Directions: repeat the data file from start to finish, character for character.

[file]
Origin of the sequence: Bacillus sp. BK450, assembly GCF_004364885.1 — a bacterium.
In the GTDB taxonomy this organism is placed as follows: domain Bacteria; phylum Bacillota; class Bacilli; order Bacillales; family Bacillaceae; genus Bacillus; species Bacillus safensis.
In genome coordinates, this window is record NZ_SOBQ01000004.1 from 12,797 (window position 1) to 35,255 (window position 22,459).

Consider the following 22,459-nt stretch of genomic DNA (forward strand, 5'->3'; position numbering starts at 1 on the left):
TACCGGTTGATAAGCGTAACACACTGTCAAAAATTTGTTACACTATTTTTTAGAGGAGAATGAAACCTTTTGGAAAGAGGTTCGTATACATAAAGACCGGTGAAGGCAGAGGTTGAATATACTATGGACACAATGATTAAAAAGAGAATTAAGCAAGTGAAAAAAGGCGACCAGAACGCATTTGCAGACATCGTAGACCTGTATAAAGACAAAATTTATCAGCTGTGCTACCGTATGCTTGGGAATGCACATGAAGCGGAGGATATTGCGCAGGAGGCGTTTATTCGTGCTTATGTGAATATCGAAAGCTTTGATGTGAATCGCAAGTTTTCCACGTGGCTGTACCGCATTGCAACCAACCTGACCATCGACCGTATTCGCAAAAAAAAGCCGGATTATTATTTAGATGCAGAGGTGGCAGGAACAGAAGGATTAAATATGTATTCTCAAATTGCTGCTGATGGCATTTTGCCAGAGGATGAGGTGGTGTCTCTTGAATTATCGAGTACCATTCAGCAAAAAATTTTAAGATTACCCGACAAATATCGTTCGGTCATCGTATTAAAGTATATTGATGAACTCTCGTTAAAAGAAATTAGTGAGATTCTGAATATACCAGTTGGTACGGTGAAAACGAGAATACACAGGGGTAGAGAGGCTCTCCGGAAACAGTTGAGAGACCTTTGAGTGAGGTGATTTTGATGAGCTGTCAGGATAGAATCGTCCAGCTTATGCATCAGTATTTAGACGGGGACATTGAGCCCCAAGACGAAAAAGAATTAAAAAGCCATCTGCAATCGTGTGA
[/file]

Origin of the sequence: Bacillus sp. BK450, assembly GCF_004364885.1 — a bacterium.
In the GTDB taxonomy this organism is placed as follows: domain Bacteria; phylum Bacillota; class Bacilli; order Bacillales; family Bacillaceae; genus Bacillus; species Bacillus safensis.
In genome coordinates, this window is record NZ_SOBQ01000004.1 from 12,797 (window position 1) to 35,255 (window position 22,459).

Consider the following 22,459-nt stretch of genomic DNA (forward strand, 5'->3'; position numbering starts at 1 on the left):
TACCGGTTGATAAGCGTAACACACTGTCAAAAATTTGTTACACTATTTTTTAGAGGAGAATGAAACCTTTTGGAAAGAGGTTCGTATACATAAAGACCGGTGAAGGCAGAGGTTGAATATACTATGGACACAATGATTAAAAAGAGAATTAAGCAAGTGAAAAAAGGCGACCAGAACGCATTTGCAGACATCGTAGACCTGTATAAAGACAAAATTTATCAGCTGTGCTACCGTATGCTTGGGAATGCACATGAAGCGGAGGATATTGCGCAGGAGGCGTTTATTCGTGCTTATGTGAATATCGAAAGCTTTGATGTGAATCGCAAGTTTTCCACGTGGCTGTACCGCATTGCAACCAACCTGACCATCGACCGTATTCGCAAAAAAAAGCCGGATTATTATTTAGATGCAGAGGTGGCAGGAACAGAAGGATTAAATATGTATTCTCAAATTGCTGCTGATGGCATTTTGCCAGAGGATGAGGTGGTGTCTCTTGAATTATCGAGTACCATTCAGCAAAAAATTTTAAGATTACCCGACAAATATCGTTCGGTCATCGTATTAAAGTATATTGATGAACTCTCGTTAAAAGAAATTAGTGAGATTCTGAATATACCAGTTGGTACGGTGAAAACGAGAATACACAGGGGTAGAGAGGCTCTCCGGAAACAGTTGAGAGACCTTTGAGTGAGGTGATTTTGATGAGCTGTCAGGATAGAATCGTCCAGCTTATGCATCAGTATTTAGACGGGGACATTGAGCCCCAAGACGAAAAAGAATTAAAAAGCCATCTGCAATCGTGTGA